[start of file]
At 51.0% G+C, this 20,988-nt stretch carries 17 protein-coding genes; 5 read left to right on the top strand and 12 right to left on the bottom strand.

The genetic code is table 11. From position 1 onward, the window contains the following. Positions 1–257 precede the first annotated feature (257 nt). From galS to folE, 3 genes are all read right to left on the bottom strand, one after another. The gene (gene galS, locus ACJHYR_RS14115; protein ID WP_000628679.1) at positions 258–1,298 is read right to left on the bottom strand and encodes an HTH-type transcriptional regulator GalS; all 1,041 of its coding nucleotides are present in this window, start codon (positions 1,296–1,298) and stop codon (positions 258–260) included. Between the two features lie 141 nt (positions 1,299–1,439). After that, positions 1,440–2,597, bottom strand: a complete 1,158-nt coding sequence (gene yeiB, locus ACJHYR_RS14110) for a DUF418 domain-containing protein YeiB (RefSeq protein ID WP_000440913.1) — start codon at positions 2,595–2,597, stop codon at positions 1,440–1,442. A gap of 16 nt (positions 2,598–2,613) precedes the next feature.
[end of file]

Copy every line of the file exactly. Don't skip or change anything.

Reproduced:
At 51.0% G+C, this 20,988-nt stretch carries 17 protein-coding genes; 5 read left to right on the top strand and 12 right to left on the bottom strand.

The genetic code is table 11. From position 1 onward, the window contains the following. Positions 1–257 precede the first annotated feature (257 nt). From galS to folE, 3 genes are all read right to left on the bottom strand, one after another. The gene (gene galS, locus ACJHYR_RS14115; protein ID WP_000628679.1) at positions 258–1,298 is read right to left on the bottom strand and encodes an HTH-type transcriptional regulator GalS; all 1,041 of its coding nucleotides are present in this window, start codon (positions 1,296–1,298) and stop codon (positions 258–260) included. Between the two features lie 141 nt (positions 1,299–1,439). After that, positions 1,440–2,597, bottom strand: a complete 1,158-nt coding sequence (gene yeiB, locus ACJHYR_RS14110) for a DUF418 domain-containing protein YeiB (RefSeq protein ID WP_000440913.1) — start codon at positions 2,595–2,597, stop codon at positions 1,440–1,442. A gap of 16 nt (positions 2,598–2,613) precedes the next feature.